unemployed often absorb all the available funds without reaching the poorest urban households (Rakodi 1997), and leakage has also been commonly associated with cash- transfer programs (Ruel 1999). Part of this problem can be overcome by seeking more localized management of programming (Gebre 1993). Furthermore, locating contact points or distribution centers in the poorest urban enclaves – if they can be designated – can go some distance towards improving program targeting. Maxwell has also concluded that household coping strategies provide cost effective food security indicators and targeting strategy; although he documents a slight increase in program leakage, he argues that the increased programming costs implied by this situation are offset by lower implementation costs (Maxwell 1999). At the same time, too much emphasis on targeting can be counterproductive – leakage may be confined to those just above the poverty line, and excluding them may simply push them into the same poverty trap. Community participation often fosters this loose targeting, and may provide a better mechanism for targeting poor households than rigorously established poverty criteria. The growing role of women in the urban labor force has redirecting programming as well. Targeting urban women for program support potentially offers great benefits to the livelihood security of the urban poor, for well-designed programs can increase child nutritional levels, provide more secure income, and increase home-based agricultural production (Drinkwater 1997; Engle 2000). Often these ends are sought through community-based childcare programs (Ruel 1999; Engle 2000). Similarly, child nutrition has been addressed through programming that seeks to change the urban diet. Singapore instigated such changes through a school lunch program (Popkin 2000), while China issued dietary guidelines aimed at improving the quality of the diet for both children and adults (Ruel 1999). Innovative targeting, such as the school lunch program, as well as more generalized programming, as exemplified by the Chinese program, can help navigate the complex variability of the urban environment, and provide a partial solution to the difficulties of targeted programming in that context. Finally, targeting efforts ought to differentiate between the chronic and transitory poor. Chronic poverty and transitory poverty call for different programming horizons; while chronic poverty requires long term planning that addresses structural issues in the political economy of the city, transitory poverty requires short-term programs and policies aimed at preventing the transitory poor from falling into chronic poverty.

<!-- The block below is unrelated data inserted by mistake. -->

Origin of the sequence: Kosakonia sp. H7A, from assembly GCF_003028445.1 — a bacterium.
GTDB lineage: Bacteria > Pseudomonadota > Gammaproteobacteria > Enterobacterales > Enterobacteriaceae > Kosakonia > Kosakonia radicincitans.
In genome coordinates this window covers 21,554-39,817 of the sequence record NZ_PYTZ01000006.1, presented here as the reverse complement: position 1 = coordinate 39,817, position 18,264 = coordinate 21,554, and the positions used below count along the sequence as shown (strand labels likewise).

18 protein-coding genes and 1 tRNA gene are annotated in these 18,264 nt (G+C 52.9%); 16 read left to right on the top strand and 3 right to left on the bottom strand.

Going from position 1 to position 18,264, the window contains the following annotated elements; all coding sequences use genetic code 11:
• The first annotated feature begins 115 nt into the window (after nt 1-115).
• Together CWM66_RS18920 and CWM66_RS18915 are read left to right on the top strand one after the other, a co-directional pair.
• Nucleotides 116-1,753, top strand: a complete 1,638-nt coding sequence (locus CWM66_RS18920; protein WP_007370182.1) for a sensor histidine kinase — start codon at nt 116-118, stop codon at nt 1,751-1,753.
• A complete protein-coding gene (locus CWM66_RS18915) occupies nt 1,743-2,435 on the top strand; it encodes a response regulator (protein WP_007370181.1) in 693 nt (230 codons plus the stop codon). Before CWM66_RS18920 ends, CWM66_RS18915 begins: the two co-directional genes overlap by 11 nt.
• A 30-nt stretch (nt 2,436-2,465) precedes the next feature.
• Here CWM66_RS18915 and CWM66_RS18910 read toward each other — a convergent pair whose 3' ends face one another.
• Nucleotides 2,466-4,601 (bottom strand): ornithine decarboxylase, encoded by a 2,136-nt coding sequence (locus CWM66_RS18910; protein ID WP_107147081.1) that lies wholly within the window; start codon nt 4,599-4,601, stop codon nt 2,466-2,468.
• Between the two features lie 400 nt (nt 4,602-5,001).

Programming, Infrastructure, and Institutions